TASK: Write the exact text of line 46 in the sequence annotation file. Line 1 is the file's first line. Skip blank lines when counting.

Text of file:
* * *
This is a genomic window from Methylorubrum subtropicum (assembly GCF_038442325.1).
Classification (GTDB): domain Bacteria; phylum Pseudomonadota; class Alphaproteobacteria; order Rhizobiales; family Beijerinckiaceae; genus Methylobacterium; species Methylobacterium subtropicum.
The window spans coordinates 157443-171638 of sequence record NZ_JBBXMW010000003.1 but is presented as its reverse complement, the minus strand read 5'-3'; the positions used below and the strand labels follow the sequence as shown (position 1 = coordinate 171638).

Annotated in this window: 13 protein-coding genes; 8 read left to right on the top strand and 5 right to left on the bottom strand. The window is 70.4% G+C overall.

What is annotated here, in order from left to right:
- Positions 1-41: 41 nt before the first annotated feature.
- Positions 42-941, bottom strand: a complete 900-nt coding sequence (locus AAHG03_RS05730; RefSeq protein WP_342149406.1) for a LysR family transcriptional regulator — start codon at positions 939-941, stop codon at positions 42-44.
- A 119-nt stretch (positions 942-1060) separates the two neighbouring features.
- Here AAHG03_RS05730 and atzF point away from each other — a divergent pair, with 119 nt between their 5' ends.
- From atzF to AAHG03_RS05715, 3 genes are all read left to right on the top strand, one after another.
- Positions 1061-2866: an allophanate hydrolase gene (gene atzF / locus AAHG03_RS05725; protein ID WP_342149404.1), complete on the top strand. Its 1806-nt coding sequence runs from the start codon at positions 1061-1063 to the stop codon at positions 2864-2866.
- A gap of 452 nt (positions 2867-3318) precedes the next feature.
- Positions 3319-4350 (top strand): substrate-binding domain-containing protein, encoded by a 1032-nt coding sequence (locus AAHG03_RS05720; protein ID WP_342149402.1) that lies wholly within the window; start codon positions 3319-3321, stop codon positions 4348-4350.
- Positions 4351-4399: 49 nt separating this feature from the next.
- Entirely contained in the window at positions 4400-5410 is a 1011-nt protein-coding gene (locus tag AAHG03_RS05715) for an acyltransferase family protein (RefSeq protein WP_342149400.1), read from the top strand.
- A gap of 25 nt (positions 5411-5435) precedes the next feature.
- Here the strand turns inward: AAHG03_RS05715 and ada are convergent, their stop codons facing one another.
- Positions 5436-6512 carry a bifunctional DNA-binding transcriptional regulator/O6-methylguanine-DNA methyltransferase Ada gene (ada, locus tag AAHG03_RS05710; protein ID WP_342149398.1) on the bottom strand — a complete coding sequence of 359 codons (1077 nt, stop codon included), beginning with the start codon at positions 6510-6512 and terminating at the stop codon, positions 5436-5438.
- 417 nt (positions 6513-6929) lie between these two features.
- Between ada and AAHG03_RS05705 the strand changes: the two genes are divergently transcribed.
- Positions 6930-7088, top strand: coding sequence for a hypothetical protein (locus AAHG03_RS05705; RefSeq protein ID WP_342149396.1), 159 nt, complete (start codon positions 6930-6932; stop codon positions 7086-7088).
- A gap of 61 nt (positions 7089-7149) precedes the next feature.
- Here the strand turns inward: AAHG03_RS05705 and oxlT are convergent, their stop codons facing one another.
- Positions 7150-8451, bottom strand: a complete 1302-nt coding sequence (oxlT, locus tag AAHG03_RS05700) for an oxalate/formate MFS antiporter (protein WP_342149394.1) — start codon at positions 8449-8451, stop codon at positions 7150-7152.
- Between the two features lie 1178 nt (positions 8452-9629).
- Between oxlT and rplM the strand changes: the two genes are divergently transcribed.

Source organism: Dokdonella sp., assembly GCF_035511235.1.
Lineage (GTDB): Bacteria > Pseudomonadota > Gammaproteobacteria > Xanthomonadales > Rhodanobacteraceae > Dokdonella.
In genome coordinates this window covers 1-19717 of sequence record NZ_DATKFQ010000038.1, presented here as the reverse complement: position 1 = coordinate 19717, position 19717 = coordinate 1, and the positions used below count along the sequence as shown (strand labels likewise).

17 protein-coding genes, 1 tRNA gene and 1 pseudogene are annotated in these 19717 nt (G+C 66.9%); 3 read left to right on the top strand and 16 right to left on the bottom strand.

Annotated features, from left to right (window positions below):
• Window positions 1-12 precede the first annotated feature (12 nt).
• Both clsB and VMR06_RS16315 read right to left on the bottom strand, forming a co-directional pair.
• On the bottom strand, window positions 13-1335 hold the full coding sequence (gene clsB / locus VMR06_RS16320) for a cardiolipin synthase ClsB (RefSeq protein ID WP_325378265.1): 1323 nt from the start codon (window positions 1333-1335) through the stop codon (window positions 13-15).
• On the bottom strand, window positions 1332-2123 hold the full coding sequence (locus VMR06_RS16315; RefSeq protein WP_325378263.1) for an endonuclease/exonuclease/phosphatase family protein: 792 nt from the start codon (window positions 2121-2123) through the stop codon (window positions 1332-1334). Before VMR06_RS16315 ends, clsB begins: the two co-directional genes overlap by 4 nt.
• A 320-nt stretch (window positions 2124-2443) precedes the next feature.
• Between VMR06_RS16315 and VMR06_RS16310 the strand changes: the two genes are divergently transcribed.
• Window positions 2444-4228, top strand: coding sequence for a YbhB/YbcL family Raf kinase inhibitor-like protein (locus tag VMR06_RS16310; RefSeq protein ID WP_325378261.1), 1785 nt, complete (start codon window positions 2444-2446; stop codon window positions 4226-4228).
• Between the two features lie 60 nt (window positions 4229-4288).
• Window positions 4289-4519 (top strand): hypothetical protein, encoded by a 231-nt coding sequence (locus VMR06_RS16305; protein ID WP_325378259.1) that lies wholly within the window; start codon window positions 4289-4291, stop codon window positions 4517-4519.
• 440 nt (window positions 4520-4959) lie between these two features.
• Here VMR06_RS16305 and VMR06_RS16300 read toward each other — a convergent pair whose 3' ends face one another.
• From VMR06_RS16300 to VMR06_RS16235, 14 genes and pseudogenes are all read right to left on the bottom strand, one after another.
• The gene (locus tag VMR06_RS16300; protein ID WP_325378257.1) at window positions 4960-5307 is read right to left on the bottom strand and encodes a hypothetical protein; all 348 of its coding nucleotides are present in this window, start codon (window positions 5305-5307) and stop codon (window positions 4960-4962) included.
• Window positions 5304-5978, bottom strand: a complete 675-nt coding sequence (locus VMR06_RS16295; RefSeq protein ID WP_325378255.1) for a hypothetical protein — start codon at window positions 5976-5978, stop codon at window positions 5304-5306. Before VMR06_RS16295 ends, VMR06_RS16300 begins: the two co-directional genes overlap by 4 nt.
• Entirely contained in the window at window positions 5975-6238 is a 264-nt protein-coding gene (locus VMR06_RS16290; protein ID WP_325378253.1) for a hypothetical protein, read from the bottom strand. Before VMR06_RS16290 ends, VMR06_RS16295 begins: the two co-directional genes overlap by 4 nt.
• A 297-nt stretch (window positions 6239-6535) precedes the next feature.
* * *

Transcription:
• Entirely contained in the window at window positions 5975-6238 is a 264-nt protein-coding gene (locus VMR06_RS16290; protein ID WP_325378253.1) for a hypothetical protein, read from the bottom strand. Before VMR06_RS16290 ends, VMR06_RS16295 begins: the two co-directional genes overlap by 4 nt.